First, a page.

Thursday morning, a group of current and former GCE students, led by Professor Thomas Koellner, arrived at the World Conference Center in Bonn to observe discussions of the 3rd Plenary Meeting of the Intergovernmental Platform on Biodiversity and Ecosystem Services (IPBES). The aim of this conference is to decide on a global framework for evaluating biodiversity and ecosystem services in the 123 IPBES member states by 2019. This evaluation will eventually include a global assessment as well as regional assessments for each of the UN regions and thematic assessments for four topics of particular interest – alien invasive species, sustainability, pollinators and food production, land degradation and restoration. It intends to provide guidance to policy makers concerned with combatting threats to biodiversity and ecosystem services.
But why are we, a group of Masters students, here after all? The GCE study programme has UN observer status, so throughout the next days we’ll be listening in on plenary discussions and debates within the smaller groups, which work on issues of budgeting, rules of procedure, communication, and outreach and the work programme per se. We’ll be learning how a myriad of national interests can (hopefully) be integrated through consensus decisions—as well as how to stay awake during the evening sessions without access to coffee, an important skill in our future careers!
In this blog, we’ll be discussing our impressions and insights into the proceedings at IPBES-3.
We were welcomed at the conference by Dr. Axel Paulsch, who consults the German delegation at IPBES, and also teaches a course to on The Convention on Biological Diversity and the IPBES to GCE students each year. For those who haven’t taken his course yet, he gave us an overview on IPBES history, and a quick introduction into “IPBES speak,” the aims of the current conference, and the procedures by which IPBES makes decisions.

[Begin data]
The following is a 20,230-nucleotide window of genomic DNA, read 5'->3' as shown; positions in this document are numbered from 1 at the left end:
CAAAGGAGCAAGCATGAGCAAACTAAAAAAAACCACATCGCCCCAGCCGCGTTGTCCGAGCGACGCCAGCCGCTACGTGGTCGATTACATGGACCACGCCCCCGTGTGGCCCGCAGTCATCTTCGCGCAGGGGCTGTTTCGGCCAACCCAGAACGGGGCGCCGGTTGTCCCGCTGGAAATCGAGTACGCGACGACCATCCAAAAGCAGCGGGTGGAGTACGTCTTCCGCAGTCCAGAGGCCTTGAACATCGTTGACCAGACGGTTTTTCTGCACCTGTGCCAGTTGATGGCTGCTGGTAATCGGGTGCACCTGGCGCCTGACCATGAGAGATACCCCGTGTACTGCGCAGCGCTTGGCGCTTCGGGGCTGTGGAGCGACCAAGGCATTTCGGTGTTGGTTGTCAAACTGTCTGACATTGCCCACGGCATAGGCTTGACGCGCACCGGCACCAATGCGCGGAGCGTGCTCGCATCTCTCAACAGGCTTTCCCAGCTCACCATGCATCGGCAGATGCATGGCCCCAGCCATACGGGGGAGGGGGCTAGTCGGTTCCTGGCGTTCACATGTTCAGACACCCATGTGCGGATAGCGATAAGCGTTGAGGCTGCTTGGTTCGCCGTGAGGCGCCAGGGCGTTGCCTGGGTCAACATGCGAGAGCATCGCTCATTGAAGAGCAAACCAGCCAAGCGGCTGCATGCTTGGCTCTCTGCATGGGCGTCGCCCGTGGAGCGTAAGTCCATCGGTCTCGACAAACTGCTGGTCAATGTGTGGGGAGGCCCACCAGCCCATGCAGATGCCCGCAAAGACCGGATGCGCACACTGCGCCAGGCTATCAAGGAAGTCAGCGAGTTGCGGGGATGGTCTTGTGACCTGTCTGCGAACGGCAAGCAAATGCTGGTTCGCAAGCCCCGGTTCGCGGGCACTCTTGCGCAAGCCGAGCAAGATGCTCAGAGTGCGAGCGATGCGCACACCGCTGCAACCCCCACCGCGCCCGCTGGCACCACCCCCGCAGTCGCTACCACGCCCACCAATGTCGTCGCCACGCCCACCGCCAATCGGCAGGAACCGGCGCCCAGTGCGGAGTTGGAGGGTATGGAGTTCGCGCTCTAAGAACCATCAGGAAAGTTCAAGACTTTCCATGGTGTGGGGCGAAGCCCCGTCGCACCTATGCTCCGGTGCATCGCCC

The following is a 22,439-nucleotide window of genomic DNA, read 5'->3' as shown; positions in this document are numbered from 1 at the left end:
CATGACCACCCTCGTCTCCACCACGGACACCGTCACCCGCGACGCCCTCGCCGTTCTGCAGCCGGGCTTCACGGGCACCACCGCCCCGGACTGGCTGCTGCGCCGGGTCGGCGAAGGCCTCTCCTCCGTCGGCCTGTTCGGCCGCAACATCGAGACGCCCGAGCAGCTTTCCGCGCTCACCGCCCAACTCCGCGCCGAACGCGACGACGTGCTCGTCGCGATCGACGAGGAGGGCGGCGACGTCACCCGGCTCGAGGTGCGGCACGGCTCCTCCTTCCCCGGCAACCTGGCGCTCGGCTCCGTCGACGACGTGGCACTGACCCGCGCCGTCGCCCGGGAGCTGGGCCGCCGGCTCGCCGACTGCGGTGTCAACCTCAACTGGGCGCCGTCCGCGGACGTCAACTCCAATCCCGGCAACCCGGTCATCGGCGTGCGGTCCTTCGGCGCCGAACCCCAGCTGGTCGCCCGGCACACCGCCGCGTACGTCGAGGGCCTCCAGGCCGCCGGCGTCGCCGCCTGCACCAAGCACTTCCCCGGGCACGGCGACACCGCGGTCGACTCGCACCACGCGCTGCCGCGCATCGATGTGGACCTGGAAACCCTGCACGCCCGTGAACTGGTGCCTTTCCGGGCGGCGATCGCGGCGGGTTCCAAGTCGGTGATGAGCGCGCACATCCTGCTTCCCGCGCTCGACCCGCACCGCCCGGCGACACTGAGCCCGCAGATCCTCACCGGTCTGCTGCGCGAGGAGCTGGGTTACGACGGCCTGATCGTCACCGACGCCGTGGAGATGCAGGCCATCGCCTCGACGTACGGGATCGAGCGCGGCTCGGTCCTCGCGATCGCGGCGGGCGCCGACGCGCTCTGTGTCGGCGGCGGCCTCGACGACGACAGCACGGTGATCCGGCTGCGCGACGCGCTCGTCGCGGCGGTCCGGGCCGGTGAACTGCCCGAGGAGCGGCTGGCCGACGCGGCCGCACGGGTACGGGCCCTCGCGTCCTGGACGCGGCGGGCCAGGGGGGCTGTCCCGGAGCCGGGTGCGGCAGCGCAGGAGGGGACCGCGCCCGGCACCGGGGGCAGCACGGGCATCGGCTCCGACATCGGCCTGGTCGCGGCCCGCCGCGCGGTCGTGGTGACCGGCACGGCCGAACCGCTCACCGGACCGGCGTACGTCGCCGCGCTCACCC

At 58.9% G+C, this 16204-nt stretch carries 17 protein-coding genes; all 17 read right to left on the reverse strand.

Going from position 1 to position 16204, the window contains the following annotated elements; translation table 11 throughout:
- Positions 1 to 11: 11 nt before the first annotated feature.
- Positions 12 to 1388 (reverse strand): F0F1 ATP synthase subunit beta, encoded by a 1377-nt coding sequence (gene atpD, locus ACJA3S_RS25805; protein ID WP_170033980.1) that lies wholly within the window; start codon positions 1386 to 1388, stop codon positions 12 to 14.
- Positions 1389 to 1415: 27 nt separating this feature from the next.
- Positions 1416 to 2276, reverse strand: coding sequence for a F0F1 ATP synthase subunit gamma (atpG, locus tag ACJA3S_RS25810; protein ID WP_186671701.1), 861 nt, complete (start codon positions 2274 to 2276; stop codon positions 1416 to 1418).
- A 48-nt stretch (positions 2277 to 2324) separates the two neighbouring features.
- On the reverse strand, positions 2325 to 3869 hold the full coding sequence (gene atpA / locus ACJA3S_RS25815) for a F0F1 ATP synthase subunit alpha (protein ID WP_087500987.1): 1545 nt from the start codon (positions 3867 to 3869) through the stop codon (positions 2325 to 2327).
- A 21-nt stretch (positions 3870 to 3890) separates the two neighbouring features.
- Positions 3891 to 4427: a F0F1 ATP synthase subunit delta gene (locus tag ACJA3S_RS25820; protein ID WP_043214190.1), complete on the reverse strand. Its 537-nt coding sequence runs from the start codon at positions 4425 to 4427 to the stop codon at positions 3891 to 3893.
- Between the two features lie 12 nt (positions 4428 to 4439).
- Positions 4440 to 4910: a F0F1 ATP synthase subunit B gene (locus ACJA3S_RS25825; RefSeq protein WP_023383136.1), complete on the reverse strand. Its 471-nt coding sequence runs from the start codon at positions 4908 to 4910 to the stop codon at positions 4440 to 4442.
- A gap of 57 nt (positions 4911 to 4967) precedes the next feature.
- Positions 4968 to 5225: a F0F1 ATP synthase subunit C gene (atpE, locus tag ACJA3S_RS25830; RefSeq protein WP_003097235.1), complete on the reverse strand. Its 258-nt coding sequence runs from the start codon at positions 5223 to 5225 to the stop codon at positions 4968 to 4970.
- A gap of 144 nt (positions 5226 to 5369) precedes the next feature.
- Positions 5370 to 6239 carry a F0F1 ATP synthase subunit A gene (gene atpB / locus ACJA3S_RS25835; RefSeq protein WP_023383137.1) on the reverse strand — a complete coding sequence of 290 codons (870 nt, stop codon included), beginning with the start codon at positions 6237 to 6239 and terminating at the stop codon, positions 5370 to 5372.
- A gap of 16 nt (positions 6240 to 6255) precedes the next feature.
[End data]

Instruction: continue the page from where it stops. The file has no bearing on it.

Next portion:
We then sat in on our first session, a joint convention of the contact groups (i.e. subgroups dedicated to work on particular problems within the IPBES) ‘budget’ and ‘work program.’ After lunch in the adjacent UN building (overlooking Bonn from the 29th floor, with a river-view, no less), we attended afternoon sessions before continuing our own discussions in a local restaurant in the heart of Bonn.
–Henrike Schulte to Bühne
Global Change Ecology M.Sc. is devoted to understanding and analyzing the most important and consequential environmental concern of the 21st century; namely, Global Change. Problems of an entirely new and interdisciplinary nature require the establishment of innovative approaches in research and education. A special program focus is the linking of natural science perspectives on global change with approaches in social science disciplines.